See my review of this book, and many more, at Tales from the Great East Road.
It’s been eight years since the death of the monstrous King Leck, but the kingdom of Monsea is slow to heal. Leck’s daughter Bitterblue, now Queen, struggles to help her people – stuck in an office signing paper all day, she feels useless and isolated from her people. One night she decides to visit her capital in disguise to find out what her people are really like, and meet two thieves, Saf and Teddy, who also run a printing shop. Drawn to these men and the need to know her kingdom, Bitterblue realises that her advisors are lying about the state of her people and are trying to forget what Leck did to them. Bitterblue, and her people, need to know the truth of what Leck did to them – before whoever is killing truth seekers kills her new friends.
Bitterblue is, above all else, a novel about healing from trauma, from the grand scale of an entire kingdom getting past the atrocities of a mad king, to the smaller scale of one young woman trying to face her abusive father. Whilst the moral of the novel seems to be that in order to heal you need to face what has happened, as suffering alone can cause a person to do horrible or destructive things, it does address the fact that some details are better left alone. This is a longer, quieter novel than the first two of this series, with far less action and more focus on politics and the need to find answers. Though it is easy to become slightly frustrated at the slow pace, and the fact that answers to many questions aren’t discovered until the every end, it felt right that Bitterblue should be a more gentle novel than its predecessors.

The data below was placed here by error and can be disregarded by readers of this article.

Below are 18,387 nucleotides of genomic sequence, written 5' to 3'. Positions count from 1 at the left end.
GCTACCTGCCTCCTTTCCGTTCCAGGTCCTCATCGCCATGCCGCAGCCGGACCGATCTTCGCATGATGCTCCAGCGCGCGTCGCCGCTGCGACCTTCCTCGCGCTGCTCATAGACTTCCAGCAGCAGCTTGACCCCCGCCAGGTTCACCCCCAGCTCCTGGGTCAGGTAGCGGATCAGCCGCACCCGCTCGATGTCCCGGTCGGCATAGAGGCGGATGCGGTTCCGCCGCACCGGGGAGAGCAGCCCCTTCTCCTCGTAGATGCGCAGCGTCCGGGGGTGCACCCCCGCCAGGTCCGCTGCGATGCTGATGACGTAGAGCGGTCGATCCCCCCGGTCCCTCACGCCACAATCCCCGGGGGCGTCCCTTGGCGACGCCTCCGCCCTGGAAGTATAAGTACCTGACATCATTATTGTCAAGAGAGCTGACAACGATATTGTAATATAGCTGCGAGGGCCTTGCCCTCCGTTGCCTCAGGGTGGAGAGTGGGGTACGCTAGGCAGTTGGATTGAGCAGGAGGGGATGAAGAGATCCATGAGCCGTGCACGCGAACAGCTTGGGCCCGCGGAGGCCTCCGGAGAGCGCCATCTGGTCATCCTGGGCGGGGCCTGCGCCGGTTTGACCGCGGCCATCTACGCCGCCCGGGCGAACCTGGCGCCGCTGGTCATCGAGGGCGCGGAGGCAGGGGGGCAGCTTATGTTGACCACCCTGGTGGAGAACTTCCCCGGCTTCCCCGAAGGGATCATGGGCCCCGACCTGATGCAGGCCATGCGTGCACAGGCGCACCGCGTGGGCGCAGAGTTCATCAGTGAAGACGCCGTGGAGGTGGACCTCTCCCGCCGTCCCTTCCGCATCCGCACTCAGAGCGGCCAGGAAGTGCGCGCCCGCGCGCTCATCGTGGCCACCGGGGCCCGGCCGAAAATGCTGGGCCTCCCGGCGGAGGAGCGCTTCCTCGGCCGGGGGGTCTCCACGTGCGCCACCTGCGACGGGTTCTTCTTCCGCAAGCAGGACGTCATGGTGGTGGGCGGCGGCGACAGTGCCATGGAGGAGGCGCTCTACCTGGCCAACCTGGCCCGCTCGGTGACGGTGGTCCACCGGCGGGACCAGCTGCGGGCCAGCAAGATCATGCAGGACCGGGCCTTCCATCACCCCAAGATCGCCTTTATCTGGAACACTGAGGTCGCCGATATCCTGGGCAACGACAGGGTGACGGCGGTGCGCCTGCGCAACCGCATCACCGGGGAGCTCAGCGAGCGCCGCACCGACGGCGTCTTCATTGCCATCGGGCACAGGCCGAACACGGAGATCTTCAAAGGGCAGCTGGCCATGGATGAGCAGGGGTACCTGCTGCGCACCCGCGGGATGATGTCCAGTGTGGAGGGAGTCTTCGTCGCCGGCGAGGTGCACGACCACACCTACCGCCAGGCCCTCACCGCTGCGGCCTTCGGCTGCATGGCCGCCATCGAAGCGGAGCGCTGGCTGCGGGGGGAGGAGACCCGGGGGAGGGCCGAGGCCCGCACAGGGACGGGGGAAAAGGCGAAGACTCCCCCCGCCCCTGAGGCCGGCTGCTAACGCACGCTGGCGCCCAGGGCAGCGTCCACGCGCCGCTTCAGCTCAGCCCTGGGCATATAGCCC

The character of Bitterblue is a sympathetic and relatable one, who is curious and above all else determined to do right by her people. She is only eighteen, but has to live with the responsibility of helping her kingdom heal whilst the stigma of being the daughter of the very madman who hurt so many people in the first place. She feels useless at her lack of knowledge, and frustrated at not being able to find any answers to all the problems that seem to be piling up on top of her. The other characters in this novel are also engaging, from the familiar faces of Po and Katsa, to the new, like Death the Graceling librarian or Thiel her most trusted but haunted advisor. The only somewhat dislikable character was Saf, the romantic interest, who when he discovers Bitterblue’s true identity, overreacts and treats her unfairly for a good portion of the novel – though he does eventually come to see his selfishness and apologises. The romance as a whole felt a little unnecessary, as though it was just added in to tick all the boxes, but it doesn’t take away too much focus from the main plot.
Although longer and slower pace than Kristin Cashore’s other books, Bitterblue is a sweet story about the healing process and the strength we take from other people in these times. It is also unafraid to show the trauma and consequences of people trying to suppress what has happened to them rather than face it, and makes some bold, almost shocking choices as to how certain people deal with their pain. It was a pleasing ending to the series that leaves room for more stories from this world.